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RUC chief warns of attack from dissident republicans

February 16, 2011

By Staff Reporter

By Andrew Bushe

DUBLIN — Elements of dissident republican groups opposed to the peace process are poised to carry out an attack in the border area in the immediate future, the chief constable of the RUC warned this week.

Sir Ronnie Flanagan said there was a growing threat from a coalition of the splinter groups the Real IRA, the Continuity IRA and members of the Irish National Liberation Army.

He said there was a definite structure to the organization that is describing itself as Oglaigh na hEireann.

"There has been an increase in activity. There has been a growing

structure to this organization and it is something that is currently giving us great cause for concern," Flanagan said.

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"We believe they are interested in carrying out an attack somewhere along the border area in the immediate future. We are working to prevent that, but it is a very real threat."

Security has been tightened in border areas and surveillance has been intensified as the militant breakaway group, the Real IRA, has been recruiting and reorganizing in recent months.

It called a cease-fire after there was widespread outrage after it planted a car bomb in Omagh in August 1998 that killed 29 people and injured more than 200.

It was formed by rejectionist hawks within the Provisional IRA, who objected to the peace process. They regarded it as a betrayal of the traditional republican policy of achieving unity and ending British rule in the North.

The Continuity IRA is the only breakaway group opposed to the peace process that has never called a cease-fire, this despite appeals from Taoiseach Bertie Ahern. It is also opposed to the Good Friday agreement.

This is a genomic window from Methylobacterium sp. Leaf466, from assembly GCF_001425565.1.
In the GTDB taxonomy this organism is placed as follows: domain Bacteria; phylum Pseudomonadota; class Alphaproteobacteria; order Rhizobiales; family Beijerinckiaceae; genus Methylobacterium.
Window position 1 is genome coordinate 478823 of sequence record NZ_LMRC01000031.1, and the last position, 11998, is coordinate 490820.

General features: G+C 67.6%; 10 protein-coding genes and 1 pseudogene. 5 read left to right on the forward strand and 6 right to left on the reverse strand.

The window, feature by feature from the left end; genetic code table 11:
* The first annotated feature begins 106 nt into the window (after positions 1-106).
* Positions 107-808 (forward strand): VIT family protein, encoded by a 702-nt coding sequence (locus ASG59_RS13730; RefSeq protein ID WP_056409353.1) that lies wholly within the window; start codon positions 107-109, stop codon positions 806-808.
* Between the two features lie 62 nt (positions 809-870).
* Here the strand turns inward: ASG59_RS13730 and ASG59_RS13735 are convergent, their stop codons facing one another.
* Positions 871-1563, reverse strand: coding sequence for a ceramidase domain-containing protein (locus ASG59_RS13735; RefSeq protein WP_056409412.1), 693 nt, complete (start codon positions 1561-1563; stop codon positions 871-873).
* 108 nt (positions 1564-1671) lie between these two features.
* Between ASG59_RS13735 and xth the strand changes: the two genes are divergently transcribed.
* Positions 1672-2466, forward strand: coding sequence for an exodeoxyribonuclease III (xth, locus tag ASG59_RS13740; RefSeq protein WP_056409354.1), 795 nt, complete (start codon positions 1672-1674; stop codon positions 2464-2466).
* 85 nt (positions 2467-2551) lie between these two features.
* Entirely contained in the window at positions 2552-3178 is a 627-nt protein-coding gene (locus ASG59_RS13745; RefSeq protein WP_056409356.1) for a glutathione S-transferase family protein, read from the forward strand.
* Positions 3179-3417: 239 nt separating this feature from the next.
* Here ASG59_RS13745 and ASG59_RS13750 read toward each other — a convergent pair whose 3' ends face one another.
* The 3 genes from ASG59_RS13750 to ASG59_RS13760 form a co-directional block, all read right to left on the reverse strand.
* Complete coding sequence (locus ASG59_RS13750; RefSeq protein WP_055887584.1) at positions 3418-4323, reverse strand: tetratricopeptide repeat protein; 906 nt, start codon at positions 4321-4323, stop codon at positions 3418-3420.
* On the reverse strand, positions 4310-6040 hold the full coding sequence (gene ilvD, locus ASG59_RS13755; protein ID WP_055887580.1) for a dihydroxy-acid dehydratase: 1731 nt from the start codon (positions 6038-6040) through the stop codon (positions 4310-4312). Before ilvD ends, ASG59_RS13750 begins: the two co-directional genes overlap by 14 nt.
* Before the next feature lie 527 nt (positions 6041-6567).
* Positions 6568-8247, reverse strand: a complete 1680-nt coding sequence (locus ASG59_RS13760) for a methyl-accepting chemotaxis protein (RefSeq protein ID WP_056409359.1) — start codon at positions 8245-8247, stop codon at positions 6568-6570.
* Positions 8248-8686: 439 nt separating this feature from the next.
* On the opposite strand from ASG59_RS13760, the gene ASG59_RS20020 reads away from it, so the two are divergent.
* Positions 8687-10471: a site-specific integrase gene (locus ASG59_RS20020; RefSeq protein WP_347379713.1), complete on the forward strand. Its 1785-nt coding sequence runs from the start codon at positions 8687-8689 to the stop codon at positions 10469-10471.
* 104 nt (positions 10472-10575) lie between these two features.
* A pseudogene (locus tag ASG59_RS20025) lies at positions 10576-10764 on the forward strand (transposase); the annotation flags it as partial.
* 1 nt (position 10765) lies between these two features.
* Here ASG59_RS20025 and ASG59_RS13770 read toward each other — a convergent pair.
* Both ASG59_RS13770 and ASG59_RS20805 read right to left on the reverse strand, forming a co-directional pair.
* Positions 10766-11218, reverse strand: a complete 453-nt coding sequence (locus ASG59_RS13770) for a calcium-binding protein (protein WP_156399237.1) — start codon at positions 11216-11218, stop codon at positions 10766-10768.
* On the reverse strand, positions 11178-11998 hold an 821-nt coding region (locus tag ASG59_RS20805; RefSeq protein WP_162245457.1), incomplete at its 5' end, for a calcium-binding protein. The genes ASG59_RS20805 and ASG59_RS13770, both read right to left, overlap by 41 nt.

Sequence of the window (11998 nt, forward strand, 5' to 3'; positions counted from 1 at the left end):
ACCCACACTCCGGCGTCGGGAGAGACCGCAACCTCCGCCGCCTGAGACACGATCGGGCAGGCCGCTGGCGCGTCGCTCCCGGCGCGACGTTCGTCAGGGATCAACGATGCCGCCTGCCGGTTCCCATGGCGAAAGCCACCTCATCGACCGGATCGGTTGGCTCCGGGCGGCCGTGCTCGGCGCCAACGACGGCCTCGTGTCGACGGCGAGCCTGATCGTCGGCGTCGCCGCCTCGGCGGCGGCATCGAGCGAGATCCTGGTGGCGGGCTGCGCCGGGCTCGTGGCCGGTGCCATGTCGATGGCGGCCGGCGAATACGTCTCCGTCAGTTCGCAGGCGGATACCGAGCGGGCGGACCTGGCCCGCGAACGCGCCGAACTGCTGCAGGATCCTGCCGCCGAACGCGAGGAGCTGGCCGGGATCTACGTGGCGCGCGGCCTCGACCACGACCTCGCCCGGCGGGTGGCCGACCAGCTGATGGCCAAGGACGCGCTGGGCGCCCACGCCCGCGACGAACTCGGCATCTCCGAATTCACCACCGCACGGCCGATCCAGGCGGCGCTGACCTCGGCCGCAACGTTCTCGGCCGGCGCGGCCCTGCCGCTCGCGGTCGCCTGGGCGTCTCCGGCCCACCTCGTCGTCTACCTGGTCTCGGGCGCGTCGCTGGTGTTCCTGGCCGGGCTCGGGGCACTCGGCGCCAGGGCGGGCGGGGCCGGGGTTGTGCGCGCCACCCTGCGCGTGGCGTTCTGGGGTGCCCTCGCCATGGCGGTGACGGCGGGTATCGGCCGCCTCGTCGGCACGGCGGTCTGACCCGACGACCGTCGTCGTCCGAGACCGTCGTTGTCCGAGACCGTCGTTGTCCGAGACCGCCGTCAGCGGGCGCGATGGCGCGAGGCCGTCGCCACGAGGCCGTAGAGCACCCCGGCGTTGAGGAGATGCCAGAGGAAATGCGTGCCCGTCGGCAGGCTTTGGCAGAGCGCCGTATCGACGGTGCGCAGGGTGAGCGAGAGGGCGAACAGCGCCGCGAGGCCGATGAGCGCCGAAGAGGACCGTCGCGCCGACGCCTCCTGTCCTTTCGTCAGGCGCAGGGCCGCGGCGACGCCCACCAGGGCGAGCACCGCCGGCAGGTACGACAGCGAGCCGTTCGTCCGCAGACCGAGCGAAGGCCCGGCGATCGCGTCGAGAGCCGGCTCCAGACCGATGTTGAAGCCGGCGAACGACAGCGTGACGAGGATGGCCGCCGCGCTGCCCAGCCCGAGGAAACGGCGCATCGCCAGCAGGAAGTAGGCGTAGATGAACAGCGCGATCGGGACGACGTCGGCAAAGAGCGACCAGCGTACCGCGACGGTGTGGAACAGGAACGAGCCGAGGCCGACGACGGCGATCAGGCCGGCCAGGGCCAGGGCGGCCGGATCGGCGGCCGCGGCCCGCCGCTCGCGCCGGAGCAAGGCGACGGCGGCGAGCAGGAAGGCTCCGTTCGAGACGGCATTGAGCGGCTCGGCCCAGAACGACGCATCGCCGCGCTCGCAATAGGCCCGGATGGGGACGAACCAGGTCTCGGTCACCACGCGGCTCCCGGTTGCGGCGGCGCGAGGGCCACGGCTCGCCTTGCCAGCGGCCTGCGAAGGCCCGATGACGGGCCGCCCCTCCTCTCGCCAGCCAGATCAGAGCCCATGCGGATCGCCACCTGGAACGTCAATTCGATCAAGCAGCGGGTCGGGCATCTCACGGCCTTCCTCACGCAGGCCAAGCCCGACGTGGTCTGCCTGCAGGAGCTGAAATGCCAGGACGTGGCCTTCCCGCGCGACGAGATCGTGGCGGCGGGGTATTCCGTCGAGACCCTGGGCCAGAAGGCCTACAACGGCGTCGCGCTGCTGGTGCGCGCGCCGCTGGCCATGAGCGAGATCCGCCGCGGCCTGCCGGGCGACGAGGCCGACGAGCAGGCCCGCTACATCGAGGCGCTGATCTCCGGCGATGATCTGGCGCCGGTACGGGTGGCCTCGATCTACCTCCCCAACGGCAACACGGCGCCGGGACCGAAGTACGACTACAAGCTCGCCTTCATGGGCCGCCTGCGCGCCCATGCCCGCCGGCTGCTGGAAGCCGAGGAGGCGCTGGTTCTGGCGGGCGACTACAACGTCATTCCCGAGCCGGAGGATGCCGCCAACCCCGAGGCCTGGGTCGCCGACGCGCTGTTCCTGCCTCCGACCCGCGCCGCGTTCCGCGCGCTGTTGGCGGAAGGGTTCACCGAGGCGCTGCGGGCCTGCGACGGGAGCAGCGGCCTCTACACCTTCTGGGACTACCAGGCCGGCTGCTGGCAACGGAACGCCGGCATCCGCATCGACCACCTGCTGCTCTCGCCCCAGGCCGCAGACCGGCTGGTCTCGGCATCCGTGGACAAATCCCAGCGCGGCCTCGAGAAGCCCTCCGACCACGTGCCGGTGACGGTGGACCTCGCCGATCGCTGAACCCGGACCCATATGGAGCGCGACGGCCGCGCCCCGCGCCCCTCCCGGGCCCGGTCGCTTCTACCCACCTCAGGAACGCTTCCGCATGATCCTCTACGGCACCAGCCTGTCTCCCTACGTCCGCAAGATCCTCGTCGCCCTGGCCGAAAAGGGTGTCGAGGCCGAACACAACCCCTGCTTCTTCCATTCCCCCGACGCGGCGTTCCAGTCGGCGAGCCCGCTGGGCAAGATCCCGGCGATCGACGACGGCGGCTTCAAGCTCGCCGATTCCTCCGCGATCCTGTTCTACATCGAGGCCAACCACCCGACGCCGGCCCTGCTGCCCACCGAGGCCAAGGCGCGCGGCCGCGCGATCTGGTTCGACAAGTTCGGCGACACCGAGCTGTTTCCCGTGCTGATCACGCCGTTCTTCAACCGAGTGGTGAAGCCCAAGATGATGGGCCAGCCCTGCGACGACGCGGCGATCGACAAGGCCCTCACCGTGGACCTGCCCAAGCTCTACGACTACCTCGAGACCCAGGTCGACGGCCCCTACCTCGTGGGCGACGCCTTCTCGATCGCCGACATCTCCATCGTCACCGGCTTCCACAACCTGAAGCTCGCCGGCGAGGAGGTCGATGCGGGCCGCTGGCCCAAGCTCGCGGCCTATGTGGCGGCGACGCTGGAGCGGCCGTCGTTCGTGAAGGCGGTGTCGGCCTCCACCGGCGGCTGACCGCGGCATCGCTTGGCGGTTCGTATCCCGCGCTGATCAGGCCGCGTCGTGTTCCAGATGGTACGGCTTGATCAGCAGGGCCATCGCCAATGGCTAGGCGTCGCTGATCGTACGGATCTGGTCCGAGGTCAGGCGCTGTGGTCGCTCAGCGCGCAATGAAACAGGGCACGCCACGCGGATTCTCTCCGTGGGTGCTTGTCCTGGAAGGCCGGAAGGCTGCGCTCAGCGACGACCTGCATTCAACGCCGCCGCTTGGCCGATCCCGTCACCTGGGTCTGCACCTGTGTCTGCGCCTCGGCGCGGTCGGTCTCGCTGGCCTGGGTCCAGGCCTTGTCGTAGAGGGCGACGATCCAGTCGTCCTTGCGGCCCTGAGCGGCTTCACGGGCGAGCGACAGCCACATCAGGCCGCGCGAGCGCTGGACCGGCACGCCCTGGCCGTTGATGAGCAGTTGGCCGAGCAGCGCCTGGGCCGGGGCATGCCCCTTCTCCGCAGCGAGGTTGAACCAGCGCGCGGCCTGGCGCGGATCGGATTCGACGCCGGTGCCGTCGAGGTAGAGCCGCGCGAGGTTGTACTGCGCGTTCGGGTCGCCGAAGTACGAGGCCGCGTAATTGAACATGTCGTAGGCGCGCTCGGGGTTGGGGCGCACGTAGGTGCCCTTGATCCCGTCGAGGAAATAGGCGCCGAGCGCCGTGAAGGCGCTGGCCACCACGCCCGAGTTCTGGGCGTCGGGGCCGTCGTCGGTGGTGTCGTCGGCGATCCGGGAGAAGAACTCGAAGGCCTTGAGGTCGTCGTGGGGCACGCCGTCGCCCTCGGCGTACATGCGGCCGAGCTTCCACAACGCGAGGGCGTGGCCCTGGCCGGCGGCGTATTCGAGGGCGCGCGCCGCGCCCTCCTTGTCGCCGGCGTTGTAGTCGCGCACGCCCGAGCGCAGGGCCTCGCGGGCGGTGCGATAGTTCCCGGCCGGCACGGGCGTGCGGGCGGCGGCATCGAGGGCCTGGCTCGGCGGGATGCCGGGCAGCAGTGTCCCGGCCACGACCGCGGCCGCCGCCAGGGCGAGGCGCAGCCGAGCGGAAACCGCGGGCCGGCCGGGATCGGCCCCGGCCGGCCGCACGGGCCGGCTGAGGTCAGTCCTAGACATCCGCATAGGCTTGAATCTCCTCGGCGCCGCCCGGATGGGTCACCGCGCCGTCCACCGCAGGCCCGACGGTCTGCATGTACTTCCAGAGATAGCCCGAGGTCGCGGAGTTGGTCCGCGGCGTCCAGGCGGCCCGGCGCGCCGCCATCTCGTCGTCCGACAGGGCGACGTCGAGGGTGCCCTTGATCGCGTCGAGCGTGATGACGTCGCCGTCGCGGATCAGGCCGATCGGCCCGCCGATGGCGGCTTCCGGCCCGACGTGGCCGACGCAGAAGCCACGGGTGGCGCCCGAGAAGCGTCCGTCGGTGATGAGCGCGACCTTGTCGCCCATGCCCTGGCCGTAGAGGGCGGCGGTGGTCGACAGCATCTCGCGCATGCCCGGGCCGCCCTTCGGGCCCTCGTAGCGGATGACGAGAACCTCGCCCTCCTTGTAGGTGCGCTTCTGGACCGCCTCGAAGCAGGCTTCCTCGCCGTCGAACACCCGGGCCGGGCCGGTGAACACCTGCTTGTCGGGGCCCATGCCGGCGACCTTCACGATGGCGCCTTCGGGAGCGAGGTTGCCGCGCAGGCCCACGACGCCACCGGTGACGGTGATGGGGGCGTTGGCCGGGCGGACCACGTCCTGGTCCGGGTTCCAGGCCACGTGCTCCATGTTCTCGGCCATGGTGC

It is regarded as the military wing of Republican Sinn Fein, though that party denies any connection with it.

RSF was formed following a split at an Ard Fheis in 1986 when Provisional Sinn Fein voted to end a policy of abstentionism in the Dail.

The Continuity IRA was linked to a number of car bomb attacks in Northern Ireland towns last year.

The INLA called a "complete cease-fire" in August 1998, ending a 23-year campaign of violence. It was formed by disaffected members of the Provisional IRA who were unhappy about a 1975 cease-fire.

A maverick group that suffered from bloody internecine feuds, the INLA operated with other republican groups during its campaign — three of the 10 hunger strikers who died in 1981 were in the INLA.

It first became known internationally in 1979 when it planted the bomb that killed Conservative Northern Ireland spokesman Airey Neave at the British House of Commons.

Oglaigh na hEireann — literally meaning in Irish the Irish Volunteers, but now generally accepted as Soldiers of Ireland — is an evocative and much-claimed title in republican tradition.

It is the official name of the Defense Forces since 1923 but the

Provisional IRA and the Real IRA also use it in an effort claim historical legitimacy.

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